Thesis (PhD) -- AUT University, 2008. / Includes bibliographical references. Also held in print (2 v. (xxviii, 528,  p.) : ill. ; 30 cm.) in the Archive at the City Campus (T 658.4022 CLE)
The design of a virtual community of practice to facilitate communication, information and knowledge sharing amongst art educatiors in Botswana junior secondary schools /Sibanda, Den Bushdoctor. January 2009 (has links)
Thesis (M.A.)-University of KwaZulu-Natal, Durban, 2009. / Full text also available online. Scroll down for electronic link.
Thomas, Godwin Dogara Ayenajeh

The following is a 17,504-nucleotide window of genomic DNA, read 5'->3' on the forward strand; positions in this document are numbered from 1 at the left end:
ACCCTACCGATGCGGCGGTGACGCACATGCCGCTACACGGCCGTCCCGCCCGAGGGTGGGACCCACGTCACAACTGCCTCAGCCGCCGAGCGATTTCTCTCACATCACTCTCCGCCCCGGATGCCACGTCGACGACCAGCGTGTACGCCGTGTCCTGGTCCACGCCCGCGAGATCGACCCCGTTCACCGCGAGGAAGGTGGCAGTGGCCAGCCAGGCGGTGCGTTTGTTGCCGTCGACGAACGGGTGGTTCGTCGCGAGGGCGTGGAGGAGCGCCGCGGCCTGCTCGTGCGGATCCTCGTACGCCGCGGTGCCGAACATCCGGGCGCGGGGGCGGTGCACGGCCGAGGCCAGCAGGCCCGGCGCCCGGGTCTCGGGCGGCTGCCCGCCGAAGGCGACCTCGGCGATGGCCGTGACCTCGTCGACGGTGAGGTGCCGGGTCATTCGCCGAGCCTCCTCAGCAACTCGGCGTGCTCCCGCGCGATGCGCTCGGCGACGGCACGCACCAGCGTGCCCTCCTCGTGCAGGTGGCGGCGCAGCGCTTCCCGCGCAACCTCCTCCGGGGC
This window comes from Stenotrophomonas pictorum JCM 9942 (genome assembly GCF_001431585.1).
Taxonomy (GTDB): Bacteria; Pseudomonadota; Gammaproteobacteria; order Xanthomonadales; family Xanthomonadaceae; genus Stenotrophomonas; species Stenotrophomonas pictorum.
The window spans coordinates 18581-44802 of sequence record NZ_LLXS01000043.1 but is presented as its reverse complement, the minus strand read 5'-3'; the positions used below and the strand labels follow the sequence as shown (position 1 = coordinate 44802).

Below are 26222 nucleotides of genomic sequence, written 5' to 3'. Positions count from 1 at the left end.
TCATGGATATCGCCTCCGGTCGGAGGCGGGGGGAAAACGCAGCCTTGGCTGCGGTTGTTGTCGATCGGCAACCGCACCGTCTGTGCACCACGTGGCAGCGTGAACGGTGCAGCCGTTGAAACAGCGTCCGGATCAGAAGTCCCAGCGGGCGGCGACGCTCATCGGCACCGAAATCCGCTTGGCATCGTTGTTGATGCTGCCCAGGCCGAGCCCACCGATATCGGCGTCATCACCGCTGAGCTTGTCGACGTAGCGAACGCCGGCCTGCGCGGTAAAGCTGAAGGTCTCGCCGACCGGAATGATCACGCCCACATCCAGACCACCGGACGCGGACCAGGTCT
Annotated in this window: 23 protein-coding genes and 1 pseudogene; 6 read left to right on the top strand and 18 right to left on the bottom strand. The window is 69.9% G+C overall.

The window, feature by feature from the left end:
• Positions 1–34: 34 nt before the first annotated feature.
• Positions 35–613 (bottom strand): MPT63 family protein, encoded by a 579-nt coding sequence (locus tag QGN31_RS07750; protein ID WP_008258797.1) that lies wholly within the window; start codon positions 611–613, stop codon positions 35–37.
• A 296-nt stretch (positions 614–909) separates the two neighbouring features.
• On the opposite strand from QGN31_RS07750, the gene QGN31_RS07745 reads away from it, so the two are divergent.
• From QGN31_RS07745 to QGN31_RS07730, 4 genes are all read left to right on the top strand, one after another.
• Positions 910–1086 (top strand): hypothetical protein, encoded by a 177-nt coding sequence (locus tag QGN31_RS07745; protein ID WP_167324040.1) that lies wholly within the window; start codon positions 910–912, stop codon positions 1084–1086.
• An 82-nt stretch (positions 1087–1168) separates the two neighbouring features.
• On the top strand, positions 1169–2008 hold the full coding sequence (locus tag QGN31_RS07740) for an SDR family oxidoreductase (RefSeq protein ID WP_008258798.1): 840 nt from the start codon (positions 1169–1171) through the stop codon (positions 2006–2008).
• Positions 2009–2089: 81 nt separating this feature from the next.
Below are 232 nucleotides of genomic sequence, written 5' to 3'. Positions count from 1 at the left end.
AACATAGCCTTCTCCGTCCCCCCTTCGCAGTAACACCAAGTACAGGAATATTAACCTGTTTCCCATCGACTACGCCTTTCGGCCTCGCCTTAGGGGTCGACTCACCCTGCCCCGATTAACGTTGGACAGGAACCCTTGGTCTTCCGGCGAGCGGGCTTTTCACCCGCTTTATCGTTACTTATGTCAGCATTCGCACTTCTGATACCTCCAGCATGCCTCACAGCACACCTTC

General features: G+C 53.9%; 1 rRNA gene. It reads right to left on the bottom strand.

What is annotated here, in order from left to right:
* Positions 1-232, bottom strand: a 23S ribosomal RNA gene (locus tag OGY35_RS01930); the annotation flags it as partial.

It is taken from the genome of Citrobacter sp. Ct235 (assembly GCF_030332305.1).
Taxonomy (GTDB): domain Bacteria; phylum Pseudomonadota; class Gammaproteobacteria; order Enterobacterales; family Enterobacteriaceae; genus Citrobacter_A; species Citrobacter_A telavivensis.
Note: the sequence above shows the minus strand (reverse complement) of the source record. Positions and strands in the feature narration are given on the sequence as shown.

Organizations face challenges constantly owing to limited resources. As such, to take advantage of new opportunities and to mitigate possible risks they look for new ways to collaborate, by sharing knowledge and competencies. Coordination among partners is critical in order to achieve success. The segmented South African public sector is no different. Driven by the desire to ensure proper service delivery in this sector, various government bodies and service providers play different roles towards the attainment of common goals. This is easier said than done, given the complexity of the distributed nature of the environment. Heterogeneity, autonomy, and the increasing need to collaborate provoke the need to develop an integrative and dynamic coordination support service system in the SA public sector. Thus, the research looks to theories/concepts and existing coordination practices to ground the process of development. To inform the design of the proposed artefact the research employs an interdisciplinary approach championed by coordination theory to review coordination-related theories and concepts. The effort accounts for coordination constructs that characterize and transform the problem and solution spaces. Thus, requirements are explicit towards identifying coordination breakdowns and their resolution. Furthermore, how coordination in a distributed environment is supported in practice is considered from a socio-technical perspective in an effort to account holistically for coordination support. Examining existing solutions identified shortcomings that, if addressed, can help to improve the solutions for coordination, which are often rigidly and narrowly defined. The research argues that introducing a mediating technological artefact conceived from a virtual community and service lenses can serve as a solution to the problem. By adopting a design-science research paradigm, the research develops a model as a primary artefact to support coordination from a collaboration standpoint. The suggestions from theory and practice and the unique case requirement identified through a novel case analysis framework form the basis of the model design. The proposed model support operation calls for an architecture which employs a design pattern that divides a complex whole into smaller, simpler parts, with the aim of reducing the system complexity. Four fundamental functions of the supporting architecture are introduced and discussed as they would support the operation and activities of the proposed collaboration lifecycle model geared towards streamlining coordination in a distributed environment. As part of the model development knowledge contributions are made in several ways. Firstly, an analytical instrument is presented that can be used by an enterprise architect or business analyst to study the coordination status quo of a collaborative activity in a distributed environment. Secondly, a lifecycle model is presented as meta-process model with activities that are geared towards streamlining the coordination of dynamic collaborative activities or projects. Thirdly, an architecture that will enable the technical virtual community-centric, context-aware environment that hosts the process-based operations is offered. Finally, the validation tool that represents the applied contribution to the research that promises possible adaptation for similar circumstances is presented. The artefacts contribute towards a design theory in IS research for the development and improvement of coordination support services in a distributed environment such as the South African public sector.